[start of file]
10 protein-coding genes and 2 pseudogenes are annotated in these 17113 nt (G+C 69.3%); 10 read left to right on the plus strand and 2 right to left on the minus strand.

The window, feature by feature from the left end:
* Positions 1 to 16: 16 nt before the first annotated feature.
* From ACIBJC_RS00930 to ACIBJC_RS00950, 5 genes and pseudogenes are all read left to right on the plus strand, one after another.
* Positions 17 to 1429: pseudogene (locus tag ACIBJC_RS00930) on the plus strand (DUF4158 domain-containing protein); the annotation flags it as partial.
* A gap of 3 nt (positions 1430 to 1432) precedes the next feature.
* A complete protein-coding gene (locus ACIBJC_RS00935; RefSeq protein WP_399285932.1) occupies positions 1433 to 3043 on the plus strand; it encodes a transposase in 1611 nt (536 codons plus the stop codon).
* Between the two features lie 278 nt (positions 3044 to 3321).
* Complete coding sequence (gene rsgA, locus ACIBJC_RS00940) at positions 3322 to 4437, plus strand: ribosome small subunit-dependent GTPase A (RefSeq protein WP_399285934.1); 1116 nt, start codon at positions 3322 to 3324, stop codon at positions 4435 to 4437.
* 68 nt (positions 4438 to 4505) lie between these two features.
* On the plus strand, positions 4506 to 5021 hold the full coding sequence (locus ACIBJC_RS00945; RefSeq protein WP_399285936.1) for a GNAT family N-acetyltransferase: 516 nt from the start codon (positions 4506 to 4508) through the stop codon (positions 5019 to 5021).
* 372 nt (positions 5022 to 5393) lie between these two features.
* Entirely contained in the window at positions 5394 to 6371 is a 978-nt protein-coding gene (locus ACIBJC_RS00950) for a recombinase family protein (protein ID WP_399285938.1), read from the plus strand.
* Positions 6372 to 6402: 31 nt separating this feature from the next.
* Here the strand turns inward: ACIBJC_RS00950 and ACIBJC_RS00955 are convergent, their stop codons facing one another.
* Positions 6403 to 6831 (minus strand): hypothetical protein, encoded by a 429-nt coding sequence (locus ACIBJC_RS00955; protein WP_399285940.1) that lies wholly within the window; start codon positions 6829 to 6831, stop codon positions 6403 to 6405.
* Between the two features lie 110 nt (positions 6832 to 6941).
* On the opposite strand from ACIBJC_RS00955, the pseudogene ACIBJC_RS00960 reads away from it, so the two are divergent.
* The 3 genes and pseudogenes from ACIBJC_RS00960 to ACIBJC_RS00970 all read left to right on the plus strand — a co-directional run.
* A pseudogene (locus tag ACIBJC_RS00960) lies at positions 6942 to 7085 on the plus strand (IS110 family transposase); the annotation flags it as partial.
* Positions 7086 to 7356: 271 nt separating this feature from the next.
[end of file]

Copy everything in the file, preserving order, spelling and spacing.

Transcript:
10 protein-coding genes and 2 pseudogenes are annotated in these 17113 nt (G+C 69.3%); 10 read left to right on the plus strand and 2 right to left on the minus strand.

The window, feature by feature from the left end:
* Positions 1 to 16: 16 nt before the first annotated feature.
* From ACIBJC_RS00930 to ACIBJC_RS00950, 5 genes and pseudogenes are all read left to right on the plus strand, one after another.
* Positions 17 to 1429: pseudogene (locus tag ACIBJC_RS00930) on the plus strand (DUF4158 domain-containing protein); the annotation flags it as partial.
* A gap of 3 nt (positions 1430 to 1432) precedes the next feature.
* A complete protein-coding gene (locus ACIBJC_RS00935; RefSeq protein WP_399285932.1) occupies positions 1433 to 3043 on the plus strand; it encodes a transposase in 1611 nt (536 codons plus the stop codon).
* Between the two features lie 278 nt (positions 3044 to 3321).
* Complete coding sequence (gene rsgA, locus ACIBJC_RS00940) at positions 3322 to 4437, plus strand: ribosome small subunit-dependent GTPase A (RefSeq protein WP_399285934.1); 1116 nt, start codon at positions 3322 to 3324, stop codon at positions 4435 to 4437.
* 68 nt (positions 4438 to 4505) lie between these two features.
* On the plus strand, positions 4506 to 5021 hold the full coding sequence (locus ACIBJC_RS00945; RefSeq protein WP_399285936.1) for a GNAT family N-acetyltransferase: 516 nt from the start codon (positions 4506 to 4508) through the stop codon (positions 5019 to 5021).
* 372 nt (positions 5022 to 5393) lie between these two features.
* Entirely contained in the window at positions 5394 to 6371 is a 978-nt protein-coding gene (locus ACIBJC_RS00950) for a recombinase family protein (protein ID WP_399285938.1), read from the plus strand.
* Positions 6372 to 6402: 31 nt separating this feature from the next.
* Here the strand turns inward: ACIBJC_RS00950 and ACIBJC_RS00955 are convergent, their stop codons facing one another.
* Positions 6403 to 6831 (minus strand): hypothetical protein, encoded by a 429-nt coding sequence (locus ACIBJC_RS00955; protein WP_399285940.1) that lies wholly within the window; start codon positions 6829 to 6831, stop codon positions 6403 to 6405.
* Between the two features lie 110 nt (positions 6832 to 6941).
* On the opposite strand from ACIBJC_RS00955, the pseudogene ACIBJC_RS00960 reads away from it, so the two are divergent.
* The 3 genes and pseudogenes from ACIBJC_RS00960 to ACIBJC_RS00970 all read left to right on the plus strand — a co-directional run.
* A pseudogene (locus tag ACIBJC_RS00960) lies at positions 6942 to 7085 on the plus strand (IS110 family transposase); the annotation flags it as partial.
* Positions 7086 to 7356: 271 nt separating this feature from the next.